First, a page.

Surgical Exposures of the Elbow

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CHAPTER 7 Surgical Exposures of the Elbow

GENERAL PRINCIPLES

Rigorous adherence to the principles of good surgical technique is of no greater importance in any anatomic part than at the elbow.6,8,35 The most appropriate surgical approach depends on the specific goal of the surgical intervention and on the lesion. As for any orthopedic procedure, the choice of the surgical approach should be based on the following criteria (Box 7-1):

A thorough understanding of the anatomy of the elbow region and the relationship of the nerves and vessels is particularly important to selecting the exposure that best satisfies these requirements (Fig. 7-1).

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FIGURE 7-1 Cross-sectional anatomy shows the important neurovascular and muscular relationships that must be understood to achieve a complication-free exposure of the elbow.

(Modified from Eycleshymer, A. C., and Schoemaker, D. M.: A Cross Section Anatomy. New York, D. Appleton and Co., 1930. In Darrach, W.: Surgical approaches for surgery of the extremities. Am. J. Surg. 67:93, 1945.)

LATERAL APPROACHES

A lateral exposure, probably the most commonly used approach to the elbow joint, offers many variations. It is used for radial head excision, removal of loose bodies, and repair of lateral ligaments, to fix condylar and Monteggia fractures, to release the joint capsule, and to remove osteophytes. Access to the radiohumeral articulation has been described by several authors.7,18,21,24,36 The techniques differ according to the muscle interval entered and the means of reflecting the muscle mass from the proximal ulna. With any of the lateral exposures to the joint or to the proximal radius, the surgeon must be constantly aware of the possibility of injury to the posterior interosseous or recurrent branch of the radial nerve.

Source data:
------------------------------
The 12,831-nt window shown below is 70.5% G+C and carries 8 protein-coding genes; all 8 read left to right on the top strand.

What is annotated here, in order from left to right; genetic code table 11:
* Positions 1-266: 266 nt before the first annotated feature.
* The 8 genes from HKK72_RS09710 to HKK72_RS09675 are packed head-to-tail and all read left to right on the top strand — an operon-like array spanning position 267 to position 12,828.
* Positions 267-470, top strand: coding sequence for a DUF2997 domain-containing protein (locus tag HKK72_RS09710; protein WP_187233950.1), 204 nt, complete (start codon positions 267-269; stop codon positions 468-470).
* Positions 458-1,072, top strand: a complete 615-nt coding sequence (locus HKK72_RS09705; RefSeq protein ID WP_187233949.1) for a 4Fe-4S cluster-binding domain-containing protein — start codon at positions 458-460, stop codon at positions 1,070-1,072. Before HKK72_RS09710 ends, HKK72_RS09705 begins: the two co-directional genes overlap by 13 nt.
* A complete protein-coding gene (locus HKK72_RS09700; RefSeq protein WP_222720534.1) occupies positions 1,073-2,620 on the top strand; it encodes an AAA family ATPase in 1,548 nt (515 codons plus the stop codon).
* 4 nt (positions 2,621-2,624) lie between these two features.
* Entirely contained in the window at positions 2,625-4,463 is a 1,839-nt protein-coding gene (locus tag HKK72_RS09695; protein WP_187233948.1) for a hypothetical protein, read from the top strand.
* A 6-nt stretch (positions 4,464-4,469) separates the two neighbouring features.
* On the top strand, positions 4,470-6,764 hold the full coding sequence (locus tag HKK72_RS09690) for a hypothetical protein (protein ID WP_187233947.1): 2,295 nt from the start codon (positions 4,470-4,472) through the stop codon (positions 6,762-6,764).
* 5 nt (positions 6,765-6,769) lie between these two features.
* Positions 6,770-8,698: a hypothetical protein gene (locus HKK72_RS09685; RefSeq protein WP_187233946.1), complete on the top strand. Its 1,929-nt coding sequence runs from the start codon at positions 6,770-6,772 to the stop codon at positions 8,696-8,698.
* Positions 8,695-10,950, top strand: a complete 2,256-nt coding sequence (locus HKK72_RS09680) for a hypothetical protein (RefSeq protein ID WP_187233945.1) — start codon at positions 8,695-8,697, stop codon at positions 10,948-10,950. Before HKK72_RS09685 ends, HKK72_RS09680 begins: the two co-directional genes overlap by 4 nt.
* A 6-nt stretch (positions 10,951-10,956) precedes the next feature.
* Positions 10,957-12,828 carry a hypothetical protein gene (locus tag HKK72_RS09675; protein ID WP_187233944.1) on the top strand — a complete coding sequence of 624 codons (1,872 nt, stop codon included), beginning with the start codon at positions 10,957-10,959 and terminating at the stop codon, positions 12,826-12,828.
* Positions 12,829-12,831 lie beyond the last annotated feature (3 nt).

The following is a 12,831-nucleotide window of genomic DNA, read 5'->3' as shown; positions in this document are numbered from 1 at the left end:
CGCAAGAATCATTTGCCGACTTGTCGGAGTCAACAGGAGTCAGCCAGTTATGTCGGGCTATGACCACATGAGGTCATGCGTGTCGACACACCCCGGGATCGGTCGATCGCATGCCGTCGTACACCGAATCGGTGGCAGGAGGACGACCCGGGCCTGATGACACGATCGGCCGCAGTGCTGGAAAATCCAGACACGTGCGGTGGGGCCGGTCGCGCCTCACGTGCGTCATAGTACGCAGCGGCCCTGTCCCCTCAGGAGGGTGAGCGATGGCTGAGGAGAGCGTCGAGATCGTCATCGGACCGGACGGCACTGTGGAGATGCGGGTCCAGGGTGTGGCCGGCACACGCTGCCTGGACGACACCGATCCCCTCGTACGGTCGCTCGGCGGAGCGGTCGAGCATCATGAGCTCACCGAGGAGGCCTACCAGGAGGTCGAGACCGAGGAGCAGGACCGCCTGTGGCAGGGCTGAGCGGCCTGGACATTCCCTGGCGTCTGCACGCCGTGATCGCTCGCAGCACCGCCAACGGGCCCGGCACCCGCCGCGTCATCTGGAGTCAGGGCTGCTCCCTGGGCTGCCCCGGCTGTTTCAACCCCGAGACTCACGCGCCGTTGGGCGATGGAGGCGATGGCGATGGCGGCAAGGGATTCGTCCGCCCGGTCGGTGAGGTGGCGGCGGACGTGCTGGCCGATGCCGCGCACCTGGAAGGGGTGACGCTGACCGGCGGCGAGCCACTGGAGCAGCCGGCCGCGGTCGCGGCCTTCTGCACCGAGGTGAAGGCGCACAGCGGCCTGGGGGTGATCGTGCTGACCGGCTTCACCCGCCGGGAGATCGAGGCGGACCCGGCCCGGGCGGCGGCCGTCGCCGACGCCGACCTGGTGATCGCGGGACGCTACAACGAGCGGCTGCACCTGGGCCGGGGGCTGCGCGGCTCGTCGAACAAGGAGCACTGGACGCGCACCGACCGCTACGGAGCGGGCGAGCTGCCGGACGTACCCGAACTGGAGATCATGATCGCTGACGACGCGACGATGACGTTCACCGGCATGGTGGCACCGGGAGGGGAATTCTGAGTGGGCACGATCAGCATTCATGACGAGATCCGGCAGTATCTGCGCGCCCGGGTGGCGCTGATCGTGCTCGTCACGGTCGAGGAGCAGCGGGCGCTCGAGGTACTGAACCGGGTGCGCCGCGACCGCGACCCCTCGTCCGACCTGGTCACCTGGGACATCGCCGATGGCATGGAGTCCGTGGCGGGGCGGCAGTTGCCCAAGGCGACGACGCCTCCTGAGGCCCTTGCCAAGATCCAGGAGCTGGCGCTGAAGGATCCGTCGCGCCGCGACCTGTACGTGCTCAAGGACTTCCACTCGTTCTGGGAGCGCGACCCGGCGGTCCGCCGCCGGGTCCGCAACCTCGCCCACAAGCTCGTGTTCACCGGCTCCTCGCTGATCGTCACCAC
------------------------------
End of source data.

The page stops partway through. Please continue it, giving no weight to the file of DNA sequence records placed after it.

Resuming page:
Kaplan has described an approach through the interval between the extensor digitorum communis and the extensor carpi radialis longus and brevis muscles. Because of the proximity of the radial nerve, pronation of the forearm during exposure has been recommended to assist in carrying the radial nerve out of the surgical field. The effect of this maneuver has been quantified by Strachan and Ellis, who found that approximately 1 cm of mediolateral radial nerve translation can occur with forearm pronation (Fig. 7-2).42

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FIGURE 7-2 Approximately 1 cm of medial to lateral translation of the posterior interosseous nerve occurs as the forearm is rotated from supination to pronation.

(Redrawn from Strachan, J. H., and Ellis, B. W.: Vulnerability of the posterior interosseous nerve during radial head resection. J. Bone Joint Surg. 53B:320, 1971.)

Even with this maneuver, however, the radial nerve is precariously close to the surgical field, so this approach is used less often than that described by Kocher. Knowledge of Kaplan’s interval24 is useful to expose the posterior interosseous nerve when decompression is performed in conjunction with tennis elbow release (see Chapter 44).41